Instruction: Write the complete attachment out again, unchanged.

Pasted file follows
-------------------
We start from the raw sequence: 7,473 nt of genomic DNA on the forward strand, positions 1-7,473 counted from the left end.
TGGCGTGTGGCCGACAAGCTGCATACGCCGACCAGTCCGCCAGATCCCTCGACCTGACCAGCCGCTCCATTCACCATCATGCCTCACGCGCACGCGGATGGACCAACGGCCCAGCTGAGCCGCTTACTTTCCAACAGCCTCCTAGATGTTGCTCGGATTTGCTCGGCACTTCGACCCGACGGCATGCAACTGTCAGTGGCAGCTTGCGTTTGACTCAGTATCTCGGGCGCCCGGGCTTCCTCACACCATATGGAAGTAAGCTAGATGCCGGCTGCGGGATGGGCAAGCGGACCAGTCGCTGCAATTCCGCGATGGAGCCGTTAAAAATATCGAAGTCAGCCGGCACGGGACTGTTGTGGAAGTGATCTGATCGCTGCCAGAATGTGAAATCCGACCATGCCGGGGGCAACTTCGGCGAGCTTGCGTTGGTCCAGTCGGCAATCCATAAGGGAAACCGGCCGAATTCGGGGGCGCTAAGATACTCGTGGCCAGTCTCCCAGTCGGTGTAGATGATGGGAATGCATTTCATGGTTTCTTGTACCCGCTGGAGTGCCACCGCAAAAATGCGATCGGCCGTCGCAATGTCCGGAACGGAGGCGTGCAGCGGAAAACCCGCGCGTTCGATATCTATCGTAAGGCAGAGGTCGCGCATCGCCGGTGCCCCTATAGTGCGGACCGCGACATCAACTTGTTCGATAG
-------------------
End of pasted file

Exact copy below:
We start from the raw sequence: 7,473 nt of genomic DNA on the forward strand, positions 1-7,473 counted from the left end.
TGGCGTGTGGCCGACAAGCTGCATACGCCGACCAGTCCGCCAGATCCCTCGACCTGACCAGCCGCTCCATTCACCATCATGCCTCACGCGCACGCGGATGGACCAACGGCCCAGCTGAGCCGCTTACTTTCCAACAGCCTCCTAGATGTTGCTCGGATTTGCTCGGCACTTCGACCCGACGGCATGCAACTGTCAGTGGCAGCTTGCGTTTGACTCAGTATCTCGGGCGCCCGGGCTTCCTCACACCATATGGAAGTAAGCTAGATGCCGGCTGCGGGATGGGCAAGCGGACCAGTCGCTGCAATTCCGCGATGGAGCCGTTAAAAATATCGAAGTCAGCCGGCACGGGACTGTTGTGGAAGTGATCTGATCGCTGCCAGAATGTGAAATCCGACCATGCCGGGGGCAACTTCGGCGAGCTTGCGTTGGTCCAGTCGGCAATCCATAAGGGAAACCGGCCGAATTCGGGGGCGCTAAGATACTCGTGGCCAGTCTCCCAGTCGGTGTAGATGATGGGAATGCATTTCATGGTTTCTTGTACCCGCTGGAGTGCCACCGCAAAAATGCGATCGGCCGTCGCAATGTCCGGAACGGAGGCGTGCAGCGGAAAACCCGCGCGTTCGATATCTATCGTAAGGCAGAGGTCGCGCATCGCCGGTGCCCCTATAGTGCGGACCGCGACATCAACTTGTTCGATAG